The Moths of Suffolk
1914 Dusky Thorn, Ennomos fuscantaria, (Haworth, 1809)

National Status : Common

Local Status : Resident (SMP Status 2)

Distribution and abundance : Widespread and infrequent

Habitats : Woodland, hedgerows and gardens

Flight Period : Single-brooded; August to early October

Larval foodplants : Ash

Morley's Final Catalogue : Though formerly dubbed 'rare,' and known from a handful of localities, this species suddenly expanded over the entire County in 1895 amazingly. Probably now no remotest hamlet is without it, in the latter half of August. Even Monks Soham then sports it occasionally, at light; and it ranges to the border at Gorleston. For a larva in. 1857, cf. Ent. Wk. Intell. iii, 4.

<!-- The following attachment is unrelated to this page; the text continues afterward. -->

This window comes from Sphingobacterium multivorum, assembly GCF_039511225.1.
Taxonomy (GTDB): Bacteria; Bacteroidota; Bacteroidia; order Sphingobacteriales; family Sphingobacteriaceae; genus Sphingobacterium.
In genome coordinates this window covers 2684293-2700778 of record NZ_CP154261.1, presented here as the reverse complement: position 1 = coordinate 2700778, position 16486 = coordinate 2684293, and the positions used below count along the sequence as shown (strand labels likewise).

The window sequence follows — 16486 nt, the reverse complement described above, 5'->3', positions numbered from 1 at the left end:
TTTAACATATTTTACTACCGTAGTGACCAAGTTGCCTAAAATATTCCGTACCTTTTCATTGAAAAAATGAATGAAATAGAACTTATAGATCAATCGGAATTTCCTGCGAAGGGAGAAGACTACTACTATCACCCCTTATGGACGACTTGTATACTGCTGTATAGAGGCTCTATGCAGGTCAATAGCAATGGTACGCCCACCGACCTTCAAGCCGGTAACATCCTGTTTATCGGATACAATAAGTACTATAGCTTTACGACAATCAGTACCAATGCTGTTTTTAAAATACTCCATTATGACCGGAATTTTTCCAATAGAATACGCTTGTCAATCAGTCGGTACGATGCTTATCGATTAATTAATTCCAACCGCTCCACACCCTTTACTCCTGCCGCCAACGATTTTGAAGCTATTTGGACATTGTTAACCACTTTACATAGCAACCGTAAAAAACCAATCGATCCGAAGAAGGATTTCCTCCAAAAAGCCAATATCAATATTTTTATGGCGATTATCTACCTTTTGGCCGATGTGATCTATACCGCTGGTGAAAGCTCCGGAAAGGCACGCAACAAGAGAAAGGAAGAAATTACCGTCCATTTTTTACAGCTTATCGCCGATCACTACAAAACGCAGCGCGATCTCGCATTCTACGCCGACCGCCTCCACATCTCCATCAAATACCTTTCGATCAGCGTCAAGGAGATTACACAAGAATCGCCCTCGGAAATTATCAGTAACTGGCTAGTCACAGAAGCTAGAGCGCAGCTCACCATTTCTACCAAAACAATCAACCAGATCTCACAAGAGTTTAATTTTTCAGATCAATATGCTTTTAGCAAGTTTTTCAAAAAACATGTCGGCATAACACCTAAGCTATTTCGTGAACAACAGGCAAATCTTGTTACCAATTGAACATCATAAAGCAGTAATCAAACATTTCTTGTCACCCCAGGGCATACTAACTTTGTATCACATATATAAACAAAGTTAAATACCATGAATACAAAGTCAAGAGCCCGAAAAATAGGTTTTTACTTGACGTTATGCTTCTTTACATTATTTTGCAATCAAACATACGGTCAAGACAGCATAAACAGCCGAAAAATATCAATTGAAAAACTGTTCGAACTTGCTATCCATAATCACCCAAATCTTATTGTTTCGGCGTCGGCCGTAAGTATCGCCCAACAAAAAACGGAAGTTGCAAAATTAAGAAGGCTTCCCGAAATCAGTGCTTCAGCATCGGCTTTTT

Wingspan details : Forewing 17-21mm, Wingspan 38-42mm

Identification

Confusion species
    AdultLarge Thorn, Ennomos autumnaria
August Thorn, Ennomos quercinaria
Canary-shouldered Thorn, Ennomos alniaria
September Thorn, Ennomos erosaria

Compare confusion species
    Adult

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Rendham (ix.2002) © M Deans

Flight chart
JFMAMJJASOND
1 100 88 3

Life history chart
JFMAMJJASOND
ova ova ova ova larva larvapupa larvapupaimago imago imago ovaimago ova ova

Further Photographs

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Woolpit, Suffolk (viii.2006) © Paul Bryant
Great Cornard, Suffolk (14.ix.2006) © Stuart Read
Thompson common, Norfolk (24.viii.2012) © Neil Sherman
 
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Spexhall, Suffolk (5.viii.2009) © A Prichard
First site record - Bawdsey, Suffolk (17.ix.2009) © Matthew Deans
First site record - Ipswich, Suffolk (4.ix.2014) © Neil Sherman
 
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One of 7 trapped in 2015 following first record in 2014 - Ipswich, Suffolk (12.ix.2015) © Neil Sherman
Female - Madjarovo, Bulgaria (18.vi.2015) © Neil Sherman
Ipswich, Suffolk (7.viii.2017) © Paul Kitchener